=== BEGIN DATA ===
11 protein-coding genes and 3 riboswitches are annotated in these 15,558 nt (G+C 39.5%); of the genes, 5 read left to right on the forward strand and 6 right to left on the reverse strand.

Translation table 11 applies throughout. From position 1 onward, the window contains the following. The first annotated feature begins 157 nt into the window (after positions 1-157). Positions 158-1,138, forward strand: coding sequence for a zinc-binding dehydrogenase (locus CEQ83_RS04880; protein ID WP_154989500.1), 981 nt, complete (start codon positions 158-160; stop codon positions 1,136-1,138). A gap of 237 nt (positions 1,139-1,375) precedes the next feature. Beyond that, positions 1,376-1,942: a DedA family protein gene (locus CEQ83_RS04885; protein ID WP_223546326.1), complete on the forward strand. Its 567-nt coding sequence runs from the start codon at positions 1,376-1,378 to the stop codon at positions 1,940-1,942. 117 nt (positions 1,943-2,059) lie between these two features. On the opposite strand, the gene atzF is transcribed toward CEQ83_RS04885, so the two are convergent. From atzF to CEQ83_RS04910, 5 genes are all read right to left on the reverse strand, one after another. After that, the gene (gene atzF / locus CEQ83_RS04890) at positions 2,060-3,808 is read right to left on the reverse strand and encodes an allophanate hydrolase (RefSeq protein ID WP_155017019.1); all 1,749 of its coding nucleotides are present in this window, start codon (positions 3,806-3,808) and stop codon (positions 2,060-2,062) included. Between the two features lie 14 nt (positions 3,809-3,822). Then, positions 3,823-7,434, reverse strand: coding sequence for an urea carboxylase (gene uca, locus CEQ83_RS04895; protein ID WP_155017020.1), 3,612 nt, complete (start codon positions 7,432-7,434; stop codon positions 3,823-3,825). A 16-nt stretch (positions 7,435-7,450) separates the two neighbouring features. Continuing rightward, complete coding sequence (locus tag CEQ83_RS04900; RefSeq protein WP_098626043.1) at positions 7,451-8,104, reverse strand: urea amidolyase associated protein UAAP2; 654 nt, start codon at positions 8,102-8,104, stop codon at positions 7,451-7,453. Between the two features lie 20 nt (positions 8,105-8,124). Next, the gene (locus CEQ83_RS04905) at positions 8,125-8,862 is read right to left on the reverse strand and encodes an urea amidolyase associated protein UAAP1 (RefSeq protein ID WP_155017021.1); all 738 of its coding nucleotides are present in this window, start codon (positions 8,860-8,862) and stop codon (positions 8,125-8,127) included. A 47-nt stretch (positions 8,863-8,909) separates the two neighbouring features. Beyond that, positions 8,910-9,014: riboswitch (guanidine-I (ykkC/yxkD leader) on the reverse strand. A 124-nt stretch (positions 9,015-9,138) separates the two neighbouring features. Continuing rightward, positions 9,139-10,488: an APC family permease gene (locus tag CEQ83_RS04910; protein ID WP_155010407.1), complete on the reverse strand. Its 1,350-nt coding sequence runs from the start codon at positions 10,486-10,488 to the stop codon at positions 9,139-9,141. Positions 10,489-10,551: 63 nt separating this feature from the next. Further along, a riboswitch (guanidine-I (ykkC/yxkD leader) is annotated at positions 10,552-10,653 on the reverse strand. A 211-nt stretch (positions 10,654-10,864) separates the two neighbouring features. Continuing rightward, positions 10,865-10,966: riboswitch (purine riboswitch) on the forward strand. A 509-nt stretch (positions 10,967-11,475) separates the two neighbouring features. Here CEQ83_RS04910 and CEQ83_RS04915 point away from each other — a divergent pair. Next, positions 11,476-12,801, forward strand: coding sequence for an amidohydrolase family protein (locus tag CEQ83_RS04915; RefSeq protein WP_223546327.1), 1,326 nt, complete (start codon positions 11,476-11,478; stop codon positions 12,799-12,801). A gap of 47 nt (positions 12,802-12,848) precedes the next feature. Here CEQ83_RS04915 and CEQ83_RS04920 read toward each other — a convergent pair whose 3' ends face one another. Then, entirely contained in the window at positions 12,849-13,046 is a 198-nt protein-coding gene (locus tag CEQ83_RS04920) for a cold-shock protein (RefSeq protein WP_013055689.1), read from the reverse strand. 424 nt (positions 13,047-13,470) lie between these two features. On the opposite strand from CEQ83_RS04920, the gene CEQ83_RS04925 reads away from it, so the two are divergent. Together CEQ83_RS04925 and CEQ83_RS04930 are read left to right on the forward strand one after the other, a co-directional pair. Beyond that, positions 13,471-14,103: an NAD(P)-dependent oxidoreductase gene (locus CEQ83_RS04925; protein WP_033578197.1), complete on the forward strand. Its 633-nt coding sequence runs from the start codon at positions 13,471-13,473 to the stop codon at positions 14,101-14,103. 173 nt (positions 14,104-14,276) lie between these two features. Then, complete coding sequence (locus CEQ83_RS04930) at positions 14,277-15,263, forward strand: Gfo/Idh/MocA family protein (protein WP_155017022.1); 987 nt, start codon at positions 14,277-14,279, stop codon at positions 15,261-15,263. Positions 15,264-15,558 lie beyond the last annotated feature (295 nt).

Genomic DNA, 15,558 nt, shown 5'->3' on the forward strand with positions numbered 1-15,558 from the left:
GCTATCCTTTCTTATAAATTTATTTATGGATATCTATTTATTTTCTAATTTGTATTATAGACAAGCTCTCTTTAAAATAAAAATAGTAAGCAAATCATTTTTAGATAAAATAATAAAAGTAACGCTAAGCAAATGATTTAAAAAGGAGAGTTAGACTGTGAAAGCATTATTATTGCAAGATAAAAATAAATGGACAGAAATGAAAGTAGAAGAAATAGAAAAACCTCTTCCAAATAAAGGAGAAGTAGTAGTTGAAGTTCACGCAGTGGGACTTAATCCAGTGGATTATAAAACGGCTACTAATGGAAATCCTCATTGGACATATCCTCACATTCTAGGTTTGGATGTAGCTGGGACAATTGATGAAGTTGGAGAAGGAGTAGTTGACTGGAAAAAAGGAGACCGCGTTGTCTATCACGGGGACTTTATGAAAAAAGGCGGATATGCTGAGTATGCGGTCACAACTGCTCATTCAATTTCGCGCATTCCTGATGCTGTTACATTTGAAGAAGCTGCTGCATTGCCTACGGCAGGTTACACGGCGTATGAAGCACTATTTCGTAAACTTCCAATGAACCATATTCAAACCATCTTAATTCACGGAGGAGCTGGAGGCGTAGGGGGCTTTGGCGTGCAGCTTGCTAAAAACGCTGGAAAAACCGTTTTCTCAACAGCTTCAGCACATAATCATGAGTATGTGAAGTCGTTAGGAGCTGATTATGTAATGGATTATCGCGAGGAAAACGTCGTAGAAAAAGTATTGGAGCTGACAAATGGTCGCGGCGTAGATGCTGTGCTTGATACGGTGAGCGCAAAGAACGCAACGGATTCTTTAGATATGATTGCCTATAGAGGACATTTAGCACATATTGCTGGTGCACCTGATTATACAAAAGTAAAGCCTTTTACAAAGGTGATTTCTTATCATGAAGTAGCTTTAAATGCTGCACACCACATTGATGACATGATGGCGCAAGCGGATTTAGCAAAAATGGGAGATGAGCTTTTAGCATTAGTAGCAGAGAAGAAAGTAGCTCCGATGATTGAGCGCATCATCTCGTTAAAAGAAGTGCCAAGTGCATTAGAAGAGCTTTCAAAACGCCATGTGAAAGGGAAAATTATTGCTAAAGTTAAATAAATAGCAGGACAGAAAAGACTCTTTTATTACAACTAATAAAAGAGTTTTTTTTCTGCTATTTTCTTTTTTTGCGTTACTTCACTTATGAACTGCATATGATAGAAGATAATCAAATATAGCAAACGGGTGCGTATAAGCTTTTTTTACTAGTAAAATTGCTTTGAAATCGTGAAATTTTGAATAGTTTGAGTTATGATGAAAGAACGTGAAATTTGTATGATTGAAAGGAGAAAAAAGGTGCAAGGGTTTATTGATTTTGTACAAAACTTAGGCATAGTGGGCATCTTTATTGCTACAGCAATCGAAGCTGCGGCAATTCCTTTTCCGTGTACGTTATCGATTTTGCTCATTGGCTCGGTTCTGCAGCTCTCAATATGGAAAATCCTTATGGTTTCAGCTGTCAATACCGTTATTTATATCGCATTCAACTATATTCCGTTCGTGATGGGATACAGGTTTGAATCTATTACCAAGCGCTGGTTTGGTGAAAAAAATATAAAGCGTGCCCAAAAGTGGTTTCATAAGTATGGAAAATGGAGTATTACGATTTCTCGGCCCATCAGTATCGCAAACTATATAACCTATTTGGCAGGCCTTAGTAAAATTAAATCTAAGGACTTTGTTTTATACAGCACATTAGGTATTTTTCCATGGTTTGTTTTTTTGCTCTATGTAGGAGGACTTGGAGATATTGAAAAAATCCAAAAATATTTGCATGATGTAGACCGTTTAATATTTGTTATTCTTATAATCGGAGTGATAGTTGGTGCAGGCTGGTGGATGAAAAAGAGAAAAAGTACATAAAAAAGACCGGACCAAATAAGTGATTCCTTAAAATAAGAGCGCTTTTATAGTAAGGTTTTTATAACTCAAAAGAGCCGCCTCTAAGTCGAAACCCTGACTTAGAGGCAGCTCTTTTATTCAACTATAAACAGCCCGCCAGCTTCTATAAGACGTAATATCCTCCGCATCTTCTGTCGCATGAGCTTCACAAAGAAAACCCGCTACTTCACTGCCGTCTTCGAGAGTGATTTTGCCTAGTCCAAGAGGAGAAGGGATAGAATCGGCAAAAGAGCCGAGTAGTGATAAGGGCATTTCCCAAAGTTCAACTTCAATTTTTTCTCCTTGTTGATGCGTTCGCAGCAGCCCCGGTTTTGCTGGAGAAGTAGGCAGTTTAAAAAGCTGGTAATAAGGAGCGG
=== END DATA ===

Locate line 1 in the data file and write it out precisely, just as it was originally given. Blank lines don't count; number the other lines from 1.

11 protein-coding genes and 3 riboswitches are annotated in these 15,558 nt (G+C 39.5%); of the genes, 5 read left to right on the forward strand and 6 right to left on the reverse strand.